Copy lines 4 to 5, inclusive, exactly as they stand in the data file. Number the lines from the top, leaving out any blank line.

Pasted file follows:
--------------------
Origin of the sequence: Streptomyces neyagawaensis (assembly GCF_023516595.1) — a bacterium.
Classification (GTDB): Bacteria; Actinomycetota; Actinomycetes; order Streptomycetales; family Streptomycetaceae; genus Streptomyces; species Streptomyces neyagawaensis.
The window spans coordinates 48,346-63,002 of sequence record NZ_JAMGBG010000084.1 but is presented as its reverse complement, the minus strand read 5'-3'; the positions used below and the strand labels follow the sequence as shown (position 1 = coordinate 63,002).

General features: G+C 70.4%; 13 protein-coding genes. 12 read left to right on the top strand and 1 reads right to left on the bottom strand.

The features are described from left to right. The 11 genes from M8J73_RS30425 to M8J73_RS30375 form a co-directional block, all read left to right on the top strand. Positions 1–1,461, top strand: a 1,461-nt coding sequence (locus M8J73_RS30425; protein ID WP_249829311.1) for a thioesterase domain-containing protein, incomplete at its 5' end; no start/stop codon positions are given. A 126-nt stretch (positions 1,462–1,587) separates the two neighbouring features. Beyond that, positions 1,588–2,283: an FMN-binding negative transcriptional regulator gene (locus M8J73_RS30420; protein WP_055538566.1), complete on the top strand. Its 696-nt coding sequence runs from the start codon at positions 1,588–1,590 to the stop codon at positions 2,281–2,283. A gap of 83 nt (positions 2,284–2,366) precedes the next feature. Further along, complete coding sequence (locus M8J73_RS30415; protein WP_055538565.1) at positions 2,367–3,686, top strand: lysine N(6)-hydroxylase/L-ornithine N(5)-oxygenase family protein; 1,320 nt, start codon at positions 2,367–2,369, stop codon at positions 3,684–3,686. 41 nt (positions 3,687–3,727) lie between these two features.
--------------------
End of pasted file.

General features: G+C 70.4%; 13 protein-coding genes. 12 read left to right on the top strand and 1 reads right to left on the bottom strand.

The features are described from left to right. The 11 genes from M8J73_RS30425 to M8J73_RS30375 form a co-directional block, all read left to right on the top strand. Positions 1–1,461, top strand: a 1,461-nt coding sequence (locus M8J73_RS30425; protein ID WP_249829311.1) for a thioesterase domain-containing protein, incomplete at its 5' end; no start/stop codon positions are given. A 126-nt stretch (positions 1,462–1,587) separates the two neighbouring features. Beyond that, positions 1,588–2,283: an FMN-binding negative transcriptional regulator gene (locus M8J73_RS30420; protein WP_055538566.1), complete on the top strand. Its 696-nt coding sequence runs from the start codon at positions 1,588–1,590 to the stop codon at positions 2,281–2,283. A gap of 83 nt (positions 2,284–2,366) precedes the next feature. Further along, complete coding sequence (locus M8J73_RS30415; protein WP_055538565.1) at positions 2,367–3,686, top strand: lysine N(6)-hydroxylase/L-ornithine N(5)-oxygenase family protein; 1,320 nt, start codon at positions 2,367–2,369, stop codon at positions 3,684–3,686. 41 nt (positions 3,687–3,727) lie between these two features.